[23] The derivation of mean DFR curves in previous subsections is based on simulated DSDs/PSDs, whose model parameters have uniform probability distribution functions (PDFs) within certain ranges. Considering that the characteristics of DSDs/PSDs from radar measurements have uncertainty, the assumption of uniform PDFs is reasonable, although additional uncertainty is present in the derived mean DFR curves. Using observed DSDs/PSDs may be a better alternative. However, reliable and ergodic DSDs/PSDs are difficult to obtain, especially for particles aloft. This indicates that observed DSDs/PSDs with biased PDFs may introduce errors in developing the DFR curves. Next, we address the following question: If the true PDF of DSDs/PSDs is not uniformly distributed, do the derived DFR curves change? If the mean values of two PDFs (true vs. uniform) are close, the answer is “No.” Figure 8 illustrates the DFR variability attributed to small changes in PSD parameters. The short lines in the figure denote the DFR associated with the change in μ for a given Nw and D0. It is noted that the DFR typically has a small change (<0.5 dB), with μ varying from 0 to 1, especially for reflectivities less than 45 dBZ. Furthermore, if the change in mean Nw is small (e.g., within 5 dB), then the DFR curves will have only a small difference as well. For example, the DFR curves of dry snow (Figure 8a) have differences not exceeding 0.4, 0.7, and 1 dB for a 5 dB change in Nw given Ku-band reflectivities of 35, 40, and 45 dBZ, respectively. Particularly, the DFR curves for melting snow/hail particles (as shown in Figures 8c and 8d, with a melting ratio of 50%) are much less sensitive to the change in PSD parameters than those for dry snow/hail particles. This trend is evident for lower reflectivity values (e.g., Z < 45 dBZ).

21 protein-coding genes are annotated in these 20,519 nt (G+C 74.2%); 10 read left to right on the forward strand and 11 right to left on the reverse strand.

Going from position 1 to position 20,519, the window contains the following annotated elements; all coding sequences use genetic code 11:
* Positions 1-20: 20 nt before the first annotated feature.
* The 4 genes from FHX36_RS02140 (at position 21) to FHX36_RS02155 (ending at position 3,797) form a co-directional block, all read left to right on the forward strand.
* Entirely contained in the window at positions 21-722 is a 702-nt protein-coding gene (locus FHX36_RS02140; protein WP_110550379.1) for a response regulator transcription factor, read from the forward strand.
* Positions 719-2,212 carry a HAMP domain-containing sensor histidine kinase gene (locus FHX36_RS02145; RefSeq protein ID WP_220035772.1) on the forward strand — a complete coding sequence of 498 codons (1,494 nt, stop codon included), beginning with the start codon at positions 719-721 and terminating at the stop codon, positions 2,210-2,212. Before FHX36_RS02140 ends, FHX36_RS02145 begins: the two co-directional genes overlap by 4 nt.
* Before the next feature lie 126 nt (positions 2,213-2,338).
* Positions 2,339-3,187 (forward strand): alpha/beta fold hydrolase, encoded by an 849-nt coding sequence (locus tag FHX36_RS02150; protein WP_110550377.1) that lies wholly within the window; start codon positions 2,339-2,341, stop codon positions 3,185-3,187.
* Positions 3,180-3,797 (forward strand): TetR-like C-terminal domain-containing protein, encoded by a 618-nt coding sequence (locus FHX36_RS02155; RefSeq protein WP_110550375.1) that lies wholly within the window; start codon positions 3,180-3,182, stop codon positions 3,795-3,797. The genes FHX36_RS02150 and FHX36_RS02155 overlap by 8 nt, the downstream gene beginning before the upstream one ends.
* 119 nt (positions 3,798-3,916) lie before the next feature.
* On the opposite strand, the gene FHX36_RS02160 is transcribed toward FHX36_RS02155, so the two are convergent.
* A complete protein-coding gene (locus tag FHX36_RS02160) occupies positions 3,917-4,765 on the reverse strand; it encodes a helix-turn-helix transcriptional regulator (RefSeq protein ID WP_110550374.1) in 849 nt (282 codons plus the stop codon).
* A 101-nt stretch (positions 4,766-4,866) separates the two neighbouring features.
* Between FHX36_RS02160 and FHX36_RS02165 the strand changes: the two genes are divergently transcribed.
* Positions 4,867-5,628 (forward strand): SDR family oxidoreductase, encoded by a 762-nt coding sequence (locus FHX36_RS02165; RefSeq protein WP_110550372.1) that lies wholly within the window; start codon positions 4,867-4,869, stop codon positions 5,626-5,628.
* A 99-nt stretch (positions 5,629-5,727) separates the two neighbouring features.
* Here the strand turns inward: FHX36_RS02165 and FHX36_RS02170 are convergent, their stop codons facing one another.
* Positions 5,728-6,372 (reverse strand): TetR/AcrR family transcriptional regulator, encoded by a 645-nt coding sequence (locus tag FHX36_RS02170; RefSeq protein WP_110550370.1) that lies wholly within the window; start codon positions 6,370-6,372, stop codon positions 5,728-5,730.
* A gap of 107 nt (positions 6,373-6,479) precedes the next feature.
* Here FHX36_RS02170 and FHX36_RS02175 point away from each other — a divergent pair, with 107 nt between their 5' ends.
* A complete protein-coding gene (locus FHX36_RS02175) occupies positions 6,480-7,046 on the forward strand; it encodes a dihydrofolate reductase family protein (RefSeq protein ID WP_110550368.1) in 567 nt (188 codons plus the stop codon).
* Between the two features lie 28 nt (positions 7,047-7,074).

Figure 8.

Variability of mean DFR curves caused by the variation in PSD parameters. (a) Dry snow. (b) Dry ice/hail. (c) Melting snow (meting ratio = 0.5). (d) Melting ice/hail (meting ratio = 0.5). The snow density is 0.3 g cm−3 in Figures 8a and 8c. Short lines denote the change in μ from 0 to 1, whereas the cross, solid line, and dotted line assume Nw = 103.5, 104, and 104.5, respectively.

[24] Natural snow/hail PSDs show a large variation in time and space. The simulated PSDs with μ, D0, and log10(Nw) uniformly distributed within the ranges of 0–2, 0.1–10 mm, and 3–5, respectively, are expected to represent their major variability. The natural PSDs might have greater variability beyond these ranges. However, according to the aforementioned analysis, the simulated PSDs could derive reasonable mean DFR curves that would be close to those derived from natural PSDs if the mean values of PSD parameters (μ and Nw) vary little. In practice, many previous studies have applied fixed parameters for the snow/hail PSD model, such as the exponential (μ = 0) PSD model [Jung et al., 2008; Ryzhkov et al., 2011]. This kind of assumption would further reduce the variation in DFR. Therefore, we did not apply it in the current study. We are also aware that real microphysical processes could be much more complex than our simulation. However, an in-depth investigation of microphysics is beyond the scope of this study. As Figure 8 suggests, we can tolerate the uncertainty attributed to the microphysical variability, especially for reflectivities less than 45 dBZ. Given the aforementioned discussion, the simulation approach used in this study is reasonable for deriving DFR relations between Ku-bands and S-bands.